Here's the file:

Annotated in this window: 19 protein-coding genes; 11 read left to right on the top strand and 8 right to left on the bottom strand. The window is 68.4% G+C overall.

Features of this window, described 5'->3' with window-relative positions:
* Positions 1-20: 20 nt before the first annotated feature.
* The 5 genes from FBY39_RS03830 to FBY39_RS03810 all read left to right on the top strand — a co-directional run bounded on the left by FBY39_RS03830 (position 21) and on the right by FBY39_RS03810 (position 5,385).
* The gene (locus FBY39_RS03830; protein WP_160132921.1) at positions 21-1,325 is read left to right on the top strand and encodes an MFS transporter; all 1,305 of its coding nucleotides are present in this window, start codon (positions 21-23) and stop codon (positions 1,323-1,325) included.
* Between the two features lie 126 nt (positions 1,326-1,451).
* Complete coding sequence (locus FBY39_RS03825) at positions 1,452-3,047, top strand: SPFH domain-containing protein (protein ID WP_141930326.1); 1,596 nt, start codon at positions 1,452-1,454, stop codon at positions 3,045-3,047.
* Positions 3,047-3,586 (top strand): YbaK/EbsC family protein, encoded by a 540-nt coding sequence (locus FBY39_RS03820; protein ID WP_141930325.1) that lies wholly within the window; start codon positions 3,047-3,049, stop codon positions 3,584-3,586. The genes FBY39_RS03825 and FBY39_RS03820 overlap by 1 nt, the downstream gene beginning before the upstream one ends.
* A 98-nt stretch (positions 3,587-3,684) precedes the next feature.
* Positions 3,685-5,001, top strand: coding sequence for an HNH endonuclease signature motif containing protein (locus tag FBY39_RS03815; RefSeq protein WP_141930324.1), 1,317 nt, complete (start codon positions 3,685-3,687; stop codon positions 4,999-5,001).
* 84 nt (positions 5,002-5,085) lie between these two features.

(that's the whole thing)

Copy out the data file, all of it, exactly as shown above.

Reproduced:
Annotated in this window: 19 protein-coding genes; 11 read left to right on the top strand and 8 right to left on the bottom strand. The window is 68.4% G+C overall.

Features of this window, described 5'->3' with window-relative positions:
* Positions 1-20: 20 nt before the first annotated feature.
* The 5 genes from FBY39_RS03830 to FBY39_RS03810 all read left to right on the top strand — a co-directional run bounded on the left by FBY39_RS03830 (position 21) and on the right by FBY39_RS03810 (position 5,385).
* The gene (locus FBY39_RS03830; protein WP_160132921.1) at positions 21-1,325 is read left to right on the top strand and encodes an MFS transporter; all 1,305 of its coding nucleotides are present in this window, start codon (positions 21-23) and stop codon (positions 1,323-1,325) included.
* Between the two features lie 126 nt (positions 1,326-1,451).
* Complete coding sequence (locus FBY39_RS03825) at positions 1,452-3,047, top strand: SPFH domain-containing protein (protein ID WP_141930326.1); 1,596 nt, start codon at positions 1,452-1,454, stop codon at positions 3,045-3,047.
* Positions 3,047-3,586 (top strand): YbaK/EbsC family protein, encoded by a 540-nt coding sequence (locus FBY39_RS03820; protein ID WP_141930325.1) that lies wholly within the window; start codon positions 3,047-3,049, stop codon positions 3,584-3,586. The genes FBY39_RS03825 and FBY39_RS03820 overlap by 1 nt, the downstream gene beginning before the upstream one ends.
* A 98-nt stretch (positions 3,587-3,684) precedes the next feature.
* Positions 3,685-5,001, top strand: coding sequence for an HNH endonuclease signature motif containing protein (locus tag FBY39_RS03815; RefSeq protein WP_141930324.1), 1,317 nt, complete (start codon positions 3,685-3,687; stop codon positions 4,999-5,001).
* 84 nt (positions 5,002-5,085) lie between these two features.